When I think back to all the cleaning commercials I’ve seen, I can’t recall a single word spoken to me. What I do remember is the classic shot of a filthy looking tile or tub, that’s then magically erased with one swipe of the, well, Magic Eraser. It’s a powerful shot showing before-Magic-Eraser and after-Magic-Eraser, and in one fell swoop demonstrates how easy and fast you can clean.

Humans are visual creatures, which is why visual presentations are so much more persuasive. In some cases, what you’re seeing can actually override what you’re hearing. Because of that, it’s always best to show prospects how your tool works, rather than to tell prospects how your tool works. 

This is, after all, what a demo is for. It is to show people visually how your solution works. And yet, when asked a question during a demo, I often find myself answering them verbally, rather than showing them in practice how it works. It’s a hard habit to break, but wherever possible, get on Mr. Clean’s level and show them the magic!

It’s better to end your demo early, at the peak.

Some reps, my past self included, feel the need to be exhaustive in their demos, covering every imaginable aspect of the software. If your software is stacked with features, this can quickly stretch your demo far beyond any reasonable amount of time. While being comprehensive sounds nice, it comes with a number of downsides.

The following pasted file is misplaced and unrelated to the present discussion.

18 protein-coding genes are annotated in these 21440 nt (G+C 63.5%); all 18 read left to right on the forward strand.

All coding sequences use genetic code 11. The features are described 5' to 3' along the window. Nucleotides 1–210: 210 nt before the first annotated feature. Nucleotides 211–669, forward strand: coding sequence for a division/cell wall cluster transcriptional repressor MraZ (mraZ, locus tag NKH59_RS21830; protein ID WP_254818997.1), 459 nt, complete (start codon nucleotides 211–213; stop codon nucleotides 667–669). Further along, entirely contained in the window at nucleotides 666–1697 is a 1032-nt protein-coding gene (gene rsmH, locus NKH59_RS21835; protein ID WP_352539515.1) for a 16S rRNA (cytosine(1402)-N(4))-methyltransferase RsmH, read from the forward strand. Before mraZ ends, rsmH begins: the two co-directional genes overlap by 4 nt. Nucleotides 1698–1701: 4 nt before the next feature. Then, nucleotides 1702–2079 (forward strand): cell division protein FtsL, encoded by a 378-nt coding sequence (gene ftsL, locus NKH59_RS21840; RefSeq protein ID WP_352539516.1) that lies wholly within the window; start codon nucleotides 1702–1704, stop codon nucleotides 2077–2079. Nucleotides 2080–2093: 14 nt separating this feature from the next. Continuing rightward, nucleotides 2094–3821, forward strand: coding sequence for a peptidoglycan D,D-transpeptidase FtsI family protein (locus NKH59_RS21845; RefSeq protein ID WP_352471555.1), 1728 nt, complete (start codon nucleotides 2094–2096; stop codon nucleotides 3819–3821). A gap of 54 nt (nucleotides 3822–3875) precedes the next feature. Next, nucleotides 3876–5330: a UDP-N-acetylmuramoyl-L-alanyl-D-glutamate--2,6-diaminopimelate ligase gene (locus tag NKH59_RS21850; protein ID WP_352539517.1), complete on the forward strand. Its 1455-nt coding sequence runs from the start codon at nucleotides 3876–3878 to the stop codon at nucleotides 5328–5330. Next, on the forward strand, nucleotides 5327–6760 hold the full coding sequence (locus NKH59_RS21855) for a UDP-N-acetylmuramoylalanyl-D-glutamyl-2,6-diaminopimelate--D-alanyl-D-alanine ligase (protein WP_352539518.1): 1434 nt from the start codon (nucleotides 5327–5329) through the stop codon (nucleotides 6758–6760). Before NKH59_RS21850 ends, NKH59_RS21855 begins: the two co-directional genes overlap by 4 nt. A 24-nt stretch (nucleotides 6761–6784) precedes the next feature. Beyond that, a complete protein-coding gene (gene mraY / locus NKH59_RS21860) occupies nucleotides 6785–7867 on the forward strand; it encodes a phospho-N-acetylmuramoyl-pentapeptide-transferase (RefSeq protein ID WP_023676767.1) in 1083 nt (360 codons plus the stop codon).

For starters, listing off features not directly relevant to your prospect’s needs can end up prompting unnecessary objections. This is something Neil Rackham talks about in his book SPIN Selling, in which he found that “nice-to-have” features don’t have much of an impact on the likelihood of closing a deal. Worse yet, Neil found that, “Customers are most likely to raise price concerns in calls where the seller gives lots of features.”

Not only do less critical features not have much of an impact, they can be a distraction from the features that are important. The human brain only has so much bandwidth, and no one will remember everything said in a 45 minute demo. 

They’ll remember some smattering of what was discussed, and one shortcut our brains use is called the peak-end fallacy. We tend to remember the peak of an experience and the end of an experience more than other aspects of the experience. If you fill the back end of your demo with the nice-to-haves, then you’re leaving people with the wrong impression.